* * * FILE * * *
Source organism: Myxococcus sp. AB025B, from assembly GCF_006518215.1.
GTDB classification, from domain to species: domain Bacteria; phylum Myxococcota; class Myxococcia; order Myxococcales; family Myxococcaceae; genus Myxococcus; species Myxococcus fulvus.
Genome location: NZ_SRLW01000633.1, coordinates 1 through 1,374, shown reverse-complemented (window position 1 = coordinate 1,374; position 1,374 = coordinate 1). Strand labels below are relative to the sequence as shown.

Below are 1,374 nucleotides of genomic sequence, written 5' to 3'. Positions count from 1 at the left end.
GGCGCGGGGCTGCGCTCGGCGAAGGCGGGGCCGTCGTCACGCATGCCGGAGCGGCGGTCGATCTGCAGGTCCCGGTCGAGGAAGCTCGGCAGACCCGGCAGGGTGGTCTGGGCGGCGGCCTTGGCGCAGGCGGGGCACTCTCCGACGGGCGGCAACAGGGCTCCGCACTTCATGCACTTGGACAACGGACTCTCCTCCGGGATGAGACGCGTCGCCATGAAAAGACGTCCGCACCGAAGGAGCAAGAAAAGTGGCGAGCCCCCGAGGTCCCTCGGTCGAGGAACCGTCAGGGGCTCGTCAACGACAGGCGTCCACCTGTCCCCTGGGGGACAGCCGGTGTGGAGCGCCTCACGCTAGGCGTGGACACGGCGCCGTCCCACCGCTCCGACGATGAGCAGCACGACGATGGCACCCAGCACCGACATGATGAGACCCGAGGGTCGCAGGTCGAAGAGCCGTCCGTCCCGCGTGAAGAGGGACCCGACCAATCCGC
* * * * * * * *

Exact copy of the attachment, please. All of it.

Source organism: Myxococcus sp. AB025B, from assembly GCF_006518215.1.
GTDB classification, from domain to species: domain Bacteria; phylum Myxococcota; class Myxococcia; order Myxococcales; family Myxococcaceae; genus Myxococcus; species Myxococcus fulvus.
Genome location: NZ_SRLW01000633.1, coordinates 1 through 1,374, shown reverse-complemented (window position 1 = coordinate 1,374; position 1,374 = coordinate 1). Strand labels below are relative to the sequence as shown.

Below are 1,374 nucleotides of genomic sequence, written 5' to 3'. Positions count from 1 at the left end.
GGCGCGGGGCTGCGCTCGGCGAAGGCGGGGCCGTCGTCACGCATGCCGGAGCGGCGGTCGATCTGCAGGTCCCGGTCGAGGAAGCTCGGCAGACCCGGCAGGGTGGTCTGGGCGGCGGCCTTGGCGCAGGCGGGGCACTCTCCGACGGGCGGCAACAGGGCTCCGCACTTCATGCACTTGGACAACGGACTCTCCTCCGGGATGAGACGCGTCGCCATGAAAAGACGTCCGCACCGAAGGAGCAAGAAAAGTGGCGAGCCCCCGAGGTCCCTCGGTCGAGGAACCGTCAGGGGCTCGTCAACGACAGGCGTCCACCTGTCCCCTGGGGGACAGCCGGTGTGGAGCGCCTCACGCTAGGCGTGGACACGGCGCCGTCCCACCGCTCCGACGATGAGCAGCACGACGATGGCACCCAGCACCGACATGATGAGACCCGAGGGTCGCAGGTCGAAGAGCCGTCCGTCCCGCGTGAAGAGGGACCCGACCAATCCGC